What are the advantages to adding to my 401K?

401K investmentYour parents lived in a day when many companies had safe, secure retirement plans for their employees. They could work through their career with confidence that there would be adequate funds for their retirement. That’s no longer the case. Most of us will change careers several times, and companies many more times. Social Security no longer seems so stable. Our retirement has become a more personal responsibility for most of us. The obvious advantages of 401K accounts naturally apply. We can defer tax on current dollars to a time when our tax rates will likely be lower, and build a significant retirement. There may be matching funds available from your employer, and you don’t want to leave any of those funds unused.

One additional benefit of 401Ks is that they are protected from creditors.

Video: Understanding 401K Plan Benefits

What are the advantages of paying off my credit cards and student loans.

Typically our credit cards are our highest interest debt. We pay much higher interest on those debts than we get as return on our investments. Thus, the first advantage to paying off credit cards is that get a much better return on investment by not paying 10 or 12 % interest than we do by receiving 2 or 3 % from the funds we put in our 401Ks. A second benefit is improving our credit scores. Having funds in a 401K is important, but credit scoring doesn’t care nearly as much about our retirement plans as it does about our present ability to pay. Paying down credit cards and student loans increases your credit score. Having money in 401Ks doesn’t. Student loans are still part of your total debt, and they stay on your credit report until paid, not matter how long that takes. Furthermore freed up credit is available to you if you need it, while 401K funds are available (sometimes, not always) only if you pay taxes, and a 10% penalty if they are taken out before you turn 59 years old.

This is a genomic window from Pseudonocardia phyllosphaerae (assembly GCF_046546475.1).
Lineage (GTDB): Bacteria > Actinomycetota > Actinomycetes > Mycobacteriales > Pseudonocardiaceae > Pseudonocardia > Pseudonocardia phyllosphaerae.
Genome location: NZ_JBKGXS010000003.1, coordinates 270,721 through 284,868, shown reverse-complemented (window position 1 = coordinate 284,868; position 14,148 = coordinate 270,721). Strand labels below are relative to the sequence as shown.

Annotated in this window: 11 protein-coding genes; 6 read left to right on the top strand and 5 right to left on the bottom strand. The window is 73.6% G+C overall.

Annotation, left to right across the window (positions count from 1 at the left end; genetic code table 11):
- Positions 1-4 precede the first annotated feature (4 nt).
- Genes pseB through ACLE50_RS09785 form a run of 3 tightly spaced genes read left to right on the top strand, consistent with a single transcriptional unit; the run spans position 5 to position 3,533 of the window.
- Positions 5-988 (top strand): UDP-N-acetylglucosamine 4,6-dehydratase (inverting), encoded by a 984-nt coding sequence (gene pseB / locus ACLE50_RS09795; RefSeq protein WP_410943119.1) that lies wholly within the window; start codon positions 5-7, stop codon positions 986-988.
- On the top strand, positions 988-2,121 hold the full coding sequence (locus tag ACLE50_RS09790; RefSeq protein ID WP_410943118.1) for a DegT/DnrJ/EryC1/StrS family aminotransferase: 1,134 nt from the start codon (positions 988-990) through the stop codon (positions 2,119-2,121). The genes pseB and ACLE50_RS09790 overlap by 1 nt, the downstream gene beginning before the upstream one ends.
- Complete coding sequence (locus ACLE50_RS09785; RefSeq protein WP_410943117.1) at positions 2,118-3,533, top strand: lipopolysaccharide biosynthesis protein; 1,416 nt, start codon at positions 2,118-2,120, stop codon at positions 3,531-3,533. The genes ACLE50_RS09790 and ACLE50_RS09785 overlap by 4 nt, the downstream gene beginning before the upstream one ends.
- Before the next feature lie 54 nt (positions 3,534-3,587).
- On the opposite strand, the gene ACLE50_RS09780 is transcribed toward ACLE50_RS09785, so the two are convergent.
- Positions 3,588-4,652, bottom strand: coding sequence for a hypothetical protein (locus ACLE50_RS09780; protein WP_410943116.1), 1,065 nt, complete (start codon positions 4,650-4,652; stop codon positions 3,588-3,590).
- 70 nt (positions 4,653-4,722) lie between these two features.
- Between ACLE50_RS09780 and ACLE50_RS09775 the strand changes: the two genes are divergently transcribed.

Student loans don’t usually carry as high an interest rate as credit cards, but it’s still higher than the return most of us get from our 401Ks.

How do I balance these two alternatives?

Video: Should You Use Savings to Pay Off Debt?

There is no one “best” answer. It depends on your situation, including age, income, health, etc. If you have the discipline to first pay off your debt, then concentrate on building your retirement, that is probably the best route. If you are older, though, and your retirement funds are not adequate, you want to build your 401K as quickly as possible. If you do work on getting out of debt first, you should consider a bill consolidation loan. This will normally reduce the interest rate and improve your credit score. For those with student loans, consider (a) Direct Consolidation Loans (repaid to DOE) or (b) FFEL loans (repaid to private lender authorized by DOE). Virtually all types of education loans are eligible for consolidation under these programs. Both programs allow you to take a hodge-podge of different loans, with different maturity date, and combine them into one monthly payment.

Consult a Financial Planning Company for more detailed information on these topics. A few are listed below:

New York
Sterling Bancorp (212) 757-3300

Los Angeles
JPB Investment Company (213) 386-3687

Chicago
Alpha Capital Partners Ltd (312) 322-9800

Houston
Cosco Capital (713) 654-8080

Philadelphia
Wilmington Trust (800) 523-2378